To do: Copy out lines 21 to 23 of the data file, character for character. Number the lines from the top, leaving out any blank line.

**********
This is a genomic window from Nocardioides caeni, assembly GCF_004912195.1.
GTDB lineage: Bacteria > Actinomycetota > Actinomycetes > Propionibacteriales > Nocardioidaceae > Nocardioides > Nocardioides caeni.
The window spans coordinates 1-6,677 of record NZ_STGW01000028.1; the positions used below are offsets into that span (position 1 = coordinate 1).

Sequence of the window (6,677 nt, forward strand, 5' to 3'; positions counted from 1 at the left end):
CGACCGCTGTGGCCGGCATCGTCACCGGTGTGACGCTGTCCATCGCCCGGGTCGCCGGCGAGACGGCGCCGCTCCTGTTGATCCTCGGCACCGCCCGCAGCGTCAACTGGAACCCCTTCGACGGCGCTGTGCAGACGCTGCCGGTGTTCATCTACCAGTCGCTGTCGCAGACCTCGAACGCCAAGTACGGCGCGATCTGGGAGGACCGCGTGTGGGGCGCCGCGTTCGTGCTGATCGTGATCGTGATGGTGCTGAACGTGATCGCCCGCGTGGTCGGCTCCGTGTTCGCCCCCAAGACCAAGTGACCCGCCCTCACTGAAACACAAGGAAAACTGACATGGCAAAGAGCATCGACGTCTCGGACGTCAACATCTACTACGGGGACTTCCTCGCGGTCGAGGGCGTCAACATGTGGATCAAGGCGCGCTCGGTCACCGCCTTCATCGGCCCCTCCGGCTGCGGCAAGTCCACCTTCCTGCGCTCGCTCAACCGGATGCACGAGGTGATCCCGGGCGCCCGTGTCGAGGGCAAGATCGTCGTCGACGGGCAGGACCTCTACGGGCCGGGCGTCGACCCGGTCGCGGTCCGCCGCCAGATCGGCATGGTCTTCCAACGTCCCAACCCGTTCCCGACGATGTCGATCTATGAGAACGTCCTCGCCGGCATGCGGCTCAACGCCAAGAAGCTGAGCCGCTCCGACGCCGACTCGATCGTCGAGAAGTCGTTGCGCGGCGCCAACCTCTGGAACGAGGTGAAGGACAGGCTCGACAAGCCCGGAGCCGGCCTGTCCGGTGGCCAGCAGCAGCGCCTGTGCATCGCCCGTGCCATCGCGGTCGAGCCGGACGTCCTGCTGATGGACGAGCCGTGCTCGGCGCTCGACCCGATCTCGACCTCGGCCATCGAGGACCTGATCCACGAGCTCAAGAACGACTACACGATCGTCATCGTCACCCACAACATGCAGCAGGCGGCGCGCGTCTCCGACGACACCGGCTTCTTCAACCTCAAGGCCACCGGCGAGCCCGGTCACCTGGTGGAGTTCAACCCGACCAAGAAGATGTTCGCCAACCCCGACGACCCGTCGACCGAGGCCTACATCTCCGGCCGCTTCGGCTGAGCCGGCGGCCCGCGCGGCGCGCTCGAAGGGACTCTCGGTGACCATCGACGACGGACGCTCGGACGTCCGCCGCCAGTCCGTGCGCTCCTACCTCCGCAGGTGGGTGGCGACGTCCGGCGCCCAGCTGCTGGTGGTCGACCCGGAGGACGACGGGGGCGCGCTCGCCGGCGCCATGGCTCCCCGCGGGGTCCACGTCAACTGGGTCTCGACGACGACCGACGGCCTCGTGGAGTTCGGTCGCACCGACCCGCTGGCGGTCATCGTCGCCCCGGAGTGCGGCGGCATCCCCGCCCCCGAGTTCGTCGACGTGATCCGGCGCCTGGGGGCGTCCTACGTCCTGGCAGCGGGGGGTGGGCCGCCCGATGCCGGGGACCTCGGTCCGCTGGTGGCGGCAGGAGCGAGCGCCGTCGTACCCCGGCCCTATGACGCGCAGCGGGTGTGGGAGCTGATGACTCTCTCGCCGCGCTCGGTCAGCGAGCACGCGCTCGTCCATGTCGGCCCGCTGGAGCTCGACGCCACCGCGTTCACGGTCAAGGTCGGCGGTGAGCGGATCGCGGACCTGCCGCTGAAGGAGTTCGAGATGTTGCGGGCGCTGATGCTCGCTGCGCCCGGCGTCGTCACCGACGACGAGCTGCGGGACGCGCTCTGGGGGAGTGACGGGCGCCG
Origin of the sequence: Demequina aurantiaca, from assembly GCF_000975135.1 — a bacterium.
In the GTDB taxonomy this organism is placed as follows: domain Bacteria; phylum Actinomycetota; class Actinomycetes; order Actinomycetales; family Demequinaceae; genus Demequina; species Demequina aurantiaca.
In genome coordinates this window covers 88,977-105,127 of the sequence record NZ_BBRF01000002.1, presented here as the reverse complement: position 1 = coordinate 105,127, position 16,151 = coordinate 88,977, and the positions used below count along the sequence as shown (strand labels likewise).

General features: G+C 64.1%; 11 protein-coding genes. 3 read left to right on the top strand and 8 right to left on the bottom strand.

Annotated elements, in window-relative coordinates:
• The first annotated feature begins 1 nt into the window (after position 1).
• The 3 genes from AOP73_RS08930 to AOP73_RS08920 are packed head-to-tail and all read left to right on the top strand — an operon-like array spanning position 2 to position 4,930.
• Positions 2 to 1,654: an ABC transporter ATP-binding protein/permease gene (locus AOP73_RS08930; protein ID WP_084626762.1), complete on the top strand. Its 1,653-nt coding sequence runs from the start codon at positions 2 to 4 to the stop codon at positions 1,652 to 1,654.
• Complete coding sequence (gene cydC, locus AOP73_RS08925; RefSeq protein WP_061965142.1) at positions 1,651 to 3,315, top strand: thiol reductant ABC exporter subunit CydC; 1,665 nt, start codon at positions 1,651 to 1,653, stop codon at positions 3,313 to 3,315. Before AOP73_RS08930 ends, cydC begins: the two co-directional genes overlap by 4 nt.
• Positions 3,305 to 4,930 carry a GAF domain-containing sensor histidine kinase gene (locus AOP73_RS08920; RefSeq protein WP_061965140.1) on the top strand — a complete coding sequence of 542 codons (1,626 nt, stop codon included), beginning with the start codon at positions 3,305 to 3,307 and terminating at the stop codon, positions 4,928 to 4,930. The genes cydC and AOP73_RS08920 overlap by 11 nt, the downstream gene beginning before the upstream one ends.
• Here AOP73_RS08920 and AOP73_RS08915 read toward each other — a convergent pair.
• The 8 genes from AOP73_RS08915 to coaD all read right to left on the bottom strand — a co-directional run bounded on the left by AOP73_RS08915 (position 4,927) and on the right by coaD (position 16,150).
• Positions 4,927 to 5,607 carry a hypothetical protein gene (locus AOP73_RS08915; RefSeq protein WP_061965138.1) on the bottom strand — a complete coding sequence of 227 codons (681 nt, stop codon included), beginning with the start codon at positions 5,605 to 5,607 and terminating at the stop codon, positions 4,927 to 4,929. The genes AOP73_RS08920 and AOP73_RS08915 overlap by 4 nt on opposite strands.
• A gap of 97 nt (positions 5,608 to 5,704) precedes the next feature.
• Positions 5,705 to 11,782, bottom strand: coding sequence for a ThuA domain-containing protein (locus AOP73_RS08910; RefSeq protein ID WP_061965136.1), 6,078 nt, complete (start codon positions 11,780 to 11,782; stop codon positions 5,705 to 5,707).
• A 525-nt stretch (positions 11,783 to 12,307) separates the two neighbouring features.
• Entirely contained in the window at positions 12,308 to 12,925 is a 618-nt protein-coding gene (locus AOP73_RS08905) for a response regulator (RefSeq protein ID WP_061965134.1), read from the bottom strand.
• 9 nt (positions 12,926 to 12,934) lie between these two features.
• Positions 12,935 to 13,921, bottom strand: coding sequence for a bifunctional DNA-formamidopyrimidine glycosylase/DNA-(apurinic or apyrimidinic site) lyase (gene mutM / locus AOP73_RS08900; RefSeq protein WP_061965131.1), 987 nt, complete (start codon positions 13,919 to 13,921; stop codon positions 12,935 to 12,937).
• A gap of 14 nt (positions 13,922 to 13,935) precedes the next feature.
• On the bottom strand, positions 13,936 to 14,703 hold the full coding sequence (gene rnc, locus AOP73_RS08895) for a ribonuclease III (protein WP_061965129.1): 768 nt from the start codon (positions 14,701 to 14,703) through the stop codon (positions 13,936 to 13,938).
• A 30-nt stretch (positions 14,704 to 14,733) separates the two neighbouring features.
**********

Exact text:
• A 525-nt stretch (positions 11,783 to 12,307) separates the two neighbouring features.
• Entirely contained in the window at positions 12,308 to 12,925 is a 618-nt protein-coding gene (locus AOP73_RS08905) for a response regulator (RefSeq protein ID WP_061965134.1), read from the bottom strand.
• 9 nt (positions 12,926 to 12,934) lie between these two features.